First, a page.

A recent article in Times Magazine by editor-at-large Jeffrey Kluger, argues that: Like it or not, you’re a carnivore. You can eat meat or you can pass it up, but either way, spare yourself any moral agony — a new study confirms our brains are hardwired to justify such decisions to ourselves.
This article is problematic for a number of reasons, not because people don’t have the right to argue in favour of eating meat, but because of the poor quality of its arguments. The first sentence sets the tone in its depiction of humans as carnivores; humans are, in fact, omnivores. I have noticed a trend in the use of “carnivore” in articles that dismiss vegetarianism and veganism, as if to say that abstaining from consuming animal products is somehow unnatural or even potentially harmful.
Kluger states The hard truth is, we eat meat, we love meat, and our bodies are built to digest meat. It would be nice if we could pick the stuff off the trees, but we can’t. So apologies to goats and pigs and cows and chickens and fish and lobster and shrimp and all the other scrumptious stuff that flies and walks and swims, but you’re goin’ down. Oh dear. We can, in fact, pick the stuff off the trees, so that statement makes no sense at all. How many of the nuts and fruit that we consume come from trees?
Kluger: The only way to reconcile our minds, to say nothing of our menus, is either to go vegan—try that for a week—or to convince ourselves that despite the critter murder we effectively endorse every time we tuck into a pork chop or a chicken salad, we are still somehow decent, somehow good. Actually, Mr. Kluger, many vegans have been so for many years; in my case, since the age of 23. There is no question that humans are very good at justifying their actions, but saying that we should not feel guilt over our choices because we are hardwired to justify them makes absolutely no sense. If you take this argument to its logical extension, does this mean that we can be morally absolved of any number of questionable acts, such as theft, murder, and so forth, simply because we have a genetic ability to justify our actions?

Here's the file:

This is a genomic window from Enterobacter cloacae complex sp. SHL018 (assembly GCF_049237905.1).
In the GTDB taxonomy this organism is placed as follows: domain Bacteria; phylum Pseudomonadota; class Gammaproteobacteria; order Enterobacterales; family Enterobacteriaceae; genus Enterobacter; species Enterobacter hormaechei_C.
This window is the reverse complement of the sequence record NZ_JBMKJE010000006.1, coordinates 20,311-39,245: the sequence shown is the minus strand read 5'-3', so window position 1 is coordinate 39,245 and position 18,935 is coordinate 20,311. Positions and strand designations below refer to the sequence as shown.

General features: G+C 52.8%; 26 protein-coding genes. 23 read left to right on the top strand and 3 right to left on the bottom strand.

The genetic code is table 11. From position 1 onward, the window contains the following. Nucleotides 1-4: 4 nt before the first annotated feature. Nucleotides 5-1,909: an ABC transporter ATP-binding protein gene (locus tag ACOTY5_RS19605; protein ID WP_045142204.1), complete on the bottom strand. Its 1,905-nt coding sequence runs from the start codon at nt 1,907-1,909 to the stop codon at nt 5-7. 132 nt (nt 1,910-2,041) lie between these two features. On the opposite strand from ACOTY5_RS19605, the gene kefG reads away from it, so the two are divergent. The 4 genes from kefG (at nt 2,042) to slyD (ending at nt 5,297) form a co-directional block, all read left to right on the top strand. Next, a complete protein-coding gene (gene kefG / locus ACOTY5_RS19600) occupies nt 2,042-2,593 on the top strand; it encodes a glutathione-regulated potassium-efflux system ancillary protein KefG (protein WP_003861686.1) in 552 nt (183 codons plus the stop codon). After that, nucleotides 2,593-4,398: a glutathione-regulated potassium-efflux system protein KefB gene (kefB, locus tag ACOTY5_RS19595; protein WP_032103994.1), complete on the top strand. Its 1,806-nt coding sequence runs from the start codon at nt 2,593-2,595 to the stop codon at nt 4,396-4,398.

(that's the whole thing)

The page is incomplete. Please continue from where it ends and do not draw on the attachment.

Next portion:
Kluger: If a cow could eat you, it would. It wouldn’t give a hoot about your feelings. It wouldn’t kill you quickly or humanely and it certainly wouldn’t worry about whether it was right to make a meal of you in the first place. It would ask itself one question: Am I hungry? If the answer was yes, you’d be lunch. This is surely a case of reductio ad absurdum. Humans are not, in fact, cows. While I do believe that animals are sentient beings and capable of different levels of intelligence, I don’t equate them with humans. I would like to think that humans can make reasoned decisions, not react purely on instinct. So, to extend this argument yet again, does this mean that because you have something that I want and do not have, I am justified in taking it from you and not “give a hoot about your feelings?”
Time Magazine has jumped the shark (pun intended) on this one.